Tuesday, 23 April 2019

Book Review: In a Great Southern Land (Historical Fiction)

In a Great Southern Land
by 
Mary-Anne O'Connor

Publisher: Harper Collins Australia 
Imprint: HQ Fiction
Publication Date: 18th March 2019
Pages: 416
RRP: $32.99
Format Read: Paperback
Source: Courtesy of the publisher

 

From the emerald hills of Ireland to a wild colonial land comes an epic story of love, brotherhood and the fight for liberty....
1851: After the death of her father, young Eve Richards is destitute. Her struggle to survive sees her deported in chains to the colony of New South Wales, penniless and alone. But here in this strange new world fortune smiles on the spirited, clever Eve in the shape of a respectable job offer that will lead to a quiet, secure life. Then the fiery and charismatic Irishman Kieran Clancy crosses her path...

For Kieran Clancy, the kindest man on earth, and his brother Liam, the promise of free passage and land in this brave new world is a chance to leave the grief and starvation of County Clare behind. But while Liam works to farm their land, Kieran has the fire of gold-fever upon him and is drawn to the goldfields of Ballarat. As tensions grow on the goldfields, and with the blood of an Irish rebel still beating through his heart, Kieran finds himself caught up in the cataclysmic events at the Eureka Stockade and faces the decision of a lifetime: whether or not, when it comes to love, blood will remain thicker than water...

 

O’Connor has excelled with this emotional and heart-wrenching saga of a family striving for a new beginning in a foreign untamed land.

I love reading books on early Australian setters, both convicts and free settlers. I quite often find reading about the early days of Australia raw and confronting. In a Great Southern Land is no exception, although not as harsh as some I’ve read that delve into the atrocities against convicts and the aboriginals. O’Connor steers more towards the difficulties of living in a harsh, barren and isolated area and the budding romance between Kieran and Eve.

Irishman Kieran Clancy and his extended family have been granted free passage to New South Wales and a parcel of land on arrival. Kieran had a burning desire for vengeance against oppression. Their leaving doesn’t happen without much controversy and heartache.

Eve Richards finds herself without a job and back on the streets of Vauxhall, Liverpool. A misadventure with police ends with her in prison and sentenced to a life of servitude in Australia.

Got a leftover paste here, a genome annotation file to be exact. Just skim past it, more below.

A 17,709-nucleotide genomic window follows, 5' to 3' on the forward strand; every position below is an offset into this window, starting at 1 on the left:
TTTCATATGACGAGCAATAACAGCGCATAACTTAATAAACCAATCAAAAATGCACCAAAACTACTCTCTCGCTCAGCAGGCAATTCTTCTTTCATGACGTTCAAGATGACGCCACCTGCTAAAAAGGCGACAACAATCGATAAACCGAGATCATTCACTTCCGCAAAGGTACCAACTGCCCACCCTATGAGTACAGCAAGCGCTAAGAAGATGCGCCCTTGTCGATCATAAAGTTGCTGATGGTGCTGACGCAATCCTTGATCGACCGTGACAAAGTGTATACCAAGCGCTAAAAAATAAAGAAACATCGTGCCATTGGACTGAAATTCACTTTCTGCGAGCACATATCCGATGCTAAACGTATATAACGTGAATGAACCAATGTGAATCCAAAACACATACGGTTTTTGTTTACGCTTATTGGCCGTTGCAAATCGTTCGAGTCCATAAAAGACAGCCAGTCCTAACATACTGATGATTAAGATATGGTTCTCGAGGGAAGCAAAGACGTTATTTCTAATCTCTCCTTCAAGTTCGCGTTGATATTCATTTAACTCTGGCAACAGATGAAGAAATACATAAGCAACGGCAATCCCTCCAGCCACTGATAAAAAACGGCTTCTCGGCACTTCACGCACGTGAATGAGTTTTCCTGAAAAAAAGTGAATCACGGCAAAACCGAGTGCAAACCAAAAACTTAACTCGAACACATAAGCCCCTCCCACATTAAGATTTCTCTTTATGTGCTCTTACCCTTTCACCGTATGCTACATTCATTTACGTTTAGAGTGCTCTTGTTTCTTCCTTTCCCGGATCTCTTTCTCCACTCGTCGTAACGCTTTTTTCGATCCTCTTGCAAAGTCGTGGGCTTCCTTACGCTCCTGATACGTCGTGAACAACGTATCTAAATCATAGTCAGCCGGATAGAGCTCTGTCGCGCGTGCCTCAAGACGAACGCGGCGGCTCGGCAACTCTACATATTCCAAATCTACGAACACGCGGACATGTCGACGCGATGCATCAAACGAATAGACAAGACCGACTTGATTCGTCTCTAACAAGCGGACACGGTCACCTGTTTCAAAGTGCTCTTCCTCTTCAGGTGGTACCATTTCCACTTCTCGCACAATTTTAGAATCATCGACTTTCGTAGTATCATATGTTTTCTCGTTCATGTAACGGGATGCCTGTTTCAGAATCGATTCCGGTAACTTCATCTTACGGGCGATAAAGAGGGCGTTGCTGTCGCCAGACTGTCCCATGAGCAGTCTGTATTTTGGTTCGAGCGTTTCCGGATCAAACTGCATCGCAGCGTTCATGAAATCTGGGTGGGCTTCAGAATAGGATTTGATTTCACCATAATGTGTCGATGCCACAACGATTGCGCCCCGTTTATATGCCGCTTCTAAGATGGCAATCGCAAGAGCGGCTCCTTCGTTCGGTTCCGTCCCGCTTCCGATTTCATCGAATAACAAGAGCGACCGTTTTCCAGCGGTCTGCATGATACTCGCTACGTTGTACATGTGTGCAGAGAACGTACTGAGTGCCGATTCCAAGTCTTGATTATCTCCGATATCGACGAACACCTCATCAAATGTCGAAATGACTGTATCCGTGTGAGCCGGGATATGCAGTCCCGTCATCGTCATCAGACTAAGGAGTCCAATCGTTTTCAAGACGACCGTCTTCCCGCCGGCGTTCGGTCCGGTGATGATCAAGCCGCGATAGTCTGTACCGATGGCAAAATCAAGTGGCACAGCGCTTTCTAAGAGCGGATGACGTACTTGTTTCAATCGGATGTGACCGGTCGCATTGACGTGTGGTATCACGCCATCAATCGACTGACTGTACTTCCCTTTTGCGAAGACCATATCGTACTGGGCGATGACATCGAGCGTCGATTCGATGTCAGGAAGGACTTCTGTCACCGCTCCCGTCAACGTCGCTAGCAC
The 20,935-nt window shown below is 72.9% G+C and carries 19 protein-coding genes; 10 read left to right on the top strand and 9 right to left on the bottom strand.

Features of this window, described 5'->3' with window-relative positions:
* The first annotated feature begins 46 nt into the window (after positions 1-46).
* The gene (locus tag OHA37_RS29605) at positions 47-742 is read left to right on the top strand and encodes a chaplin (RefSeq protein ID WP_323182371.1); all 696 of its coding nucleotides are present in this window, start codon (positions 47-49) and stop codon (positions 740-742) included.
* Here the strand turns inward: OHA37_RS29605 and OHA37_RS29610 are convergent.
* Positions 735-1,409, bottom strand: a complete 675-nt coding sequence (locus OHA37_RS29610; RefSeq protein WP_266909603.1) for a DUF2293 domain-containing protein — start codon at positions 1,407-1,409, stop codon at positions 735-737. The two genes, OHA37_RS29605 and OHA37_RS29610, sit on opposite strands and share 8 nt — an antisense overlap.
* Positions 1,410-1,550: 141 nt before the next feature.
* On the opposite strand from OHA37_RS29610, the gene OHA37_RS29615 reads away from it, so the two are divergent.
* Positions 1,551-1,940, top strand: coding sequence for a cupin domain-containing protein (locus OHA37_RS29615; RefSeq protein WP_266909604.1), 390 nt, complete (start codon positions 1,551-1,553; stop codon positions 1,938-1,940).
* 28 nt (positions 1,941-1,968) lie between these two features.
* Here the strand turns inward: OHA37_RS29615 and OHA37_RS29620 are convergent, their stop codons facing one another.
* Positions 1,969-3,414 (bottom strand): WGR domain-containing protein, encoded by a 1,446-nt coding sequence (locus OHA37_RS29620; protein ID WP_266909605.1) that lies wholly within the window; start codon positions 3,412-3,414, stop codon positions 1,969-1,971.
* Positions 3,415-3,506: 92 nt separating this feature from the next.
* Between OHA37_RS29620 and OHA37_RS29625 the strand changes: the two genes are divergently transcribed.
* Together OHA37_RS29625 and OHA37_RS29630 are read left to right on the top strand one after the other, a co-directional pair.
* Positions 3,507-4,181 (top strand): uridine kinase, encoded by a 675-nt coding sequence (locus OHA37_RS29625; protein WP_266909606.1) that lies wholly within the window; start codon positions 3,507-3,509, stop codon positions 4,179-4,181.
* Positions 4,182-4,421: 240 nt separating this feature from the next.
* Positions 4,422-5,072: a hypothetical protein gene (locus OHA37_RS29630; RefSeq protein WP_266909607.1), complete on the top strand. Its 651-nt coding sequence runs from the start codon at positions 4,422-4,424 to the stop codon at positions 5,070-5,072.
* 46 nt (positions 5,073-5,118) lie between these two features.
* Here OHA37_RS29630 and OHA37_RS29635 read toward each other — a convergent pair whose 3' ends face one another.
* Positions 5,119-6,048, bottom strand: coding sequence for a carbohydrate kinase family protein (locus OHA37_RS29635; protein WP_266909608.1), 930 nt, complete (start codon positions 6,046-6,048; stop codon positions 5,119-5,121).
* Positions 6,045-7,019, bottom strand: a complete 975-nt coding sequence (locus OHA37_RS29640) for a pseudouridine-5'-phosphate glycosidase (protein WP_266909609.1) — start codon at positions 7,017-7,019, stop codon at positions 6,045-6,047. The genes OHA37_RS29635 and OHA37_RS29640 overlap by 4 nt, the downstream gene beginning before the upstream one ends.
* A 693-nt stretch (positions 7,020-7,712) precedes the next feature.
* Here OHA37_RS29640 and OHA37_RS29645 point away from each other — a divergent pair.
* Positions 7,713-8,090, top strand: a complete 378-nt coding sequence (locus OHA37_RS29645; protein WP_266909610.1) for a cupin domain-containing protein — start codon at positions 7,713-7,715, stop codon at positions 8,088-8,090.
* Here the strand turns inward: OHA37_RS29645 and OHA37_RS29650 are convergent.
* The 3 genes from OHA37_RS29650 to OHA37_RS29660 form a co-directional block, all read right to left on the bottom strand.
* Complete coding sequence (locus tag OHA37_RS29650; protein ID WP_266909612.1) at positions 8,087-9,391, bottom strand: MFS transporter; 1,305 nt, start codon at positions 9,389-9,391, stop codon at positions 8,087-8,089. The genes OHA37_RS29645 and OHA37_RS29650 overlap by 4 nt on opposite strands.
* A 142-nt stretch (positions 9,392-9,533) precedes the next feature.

Kieran was a cocky Irishman very sure of himself but also sure of what was right and what was wrong. He would always put someone else’s safety and rights before his own. He lived his life passionately and impetuously. Always doing what was right.

The story follows Kieran working at the shipyard, in 1800’s Sydney, where he teams up with Dave spending their spare time drinking and fighting then moves on to the goldfields where, like so many others, they hoped to make their fortune.

Kieran’s brother Liam, sister Eileen her husband and three children settle on their property in Orange waiting for Kieran to join them.

A chance encounter with Kieran ends with Eve working as a servant and companion to the mistress of an isolated country property.

In a Great Southern Land encompasses what it means to be free incorporating the free settlers, convicts, the gold rush, Eureka Stockade, prejudice and the general hardships of a harsh landscape.

In a Great Southern Land is an incredibly moving tale and the author’s notes at the end are equally as moving. Set aside some time, this is one book you won’t be able to put down.

My rating   10/10 



Letter 'I' in the 2019 A-Z challenge







Photo credit: Goodreads





Mary-Anne O'Connor has a combined arts education degree with specialties in environment, music and literature. She works in marketing and co-wrote/edited A Brush with Light and Secrets of the Brush with Kevin Best.                                                                          Mary-Anne lives in a house overlooking her beloved bushland in Northern Sydney with her husband Anthony, their two sons Jimmy and Jack, and their very spoilt dog Saxon. This is her fourth major novel. Her previous novels, Galipoli Street (2015), Worth Fighting For (2016) and War Flower (2017), have all been bestsellers.
 

You can connect with the author at the following sites:
Website   ||  Facebook 
 

10 comments:

  1. Great review! Glad you enjoyed it!

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  2. I just noticed the price of $32...are books usually that expensive in Australia? Just curious :-)

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    1. Yes, that’s the average price for a book in an independent book store. Large retail stores like Kmart & Target are usually $16 as they subsidise them.

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  3. I haven’t read any books on this subject!

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  4. Wow, 10 out of 10, well done. Great review.

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  5. Yay - a new name for me - thanx!

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  6. Sounds very good! I've never read anything set in Australia. Might need to change that.

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  7. I don't think I've ever read a book about early Australian settlers and it sounds so interesting! Great review :)

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  8. Oh Ireland! It sounds as though this book has many different locations, but my love for Ireland is what grabbed my attention first ;)

    I'll have to check out this book! Thanks for sharing.

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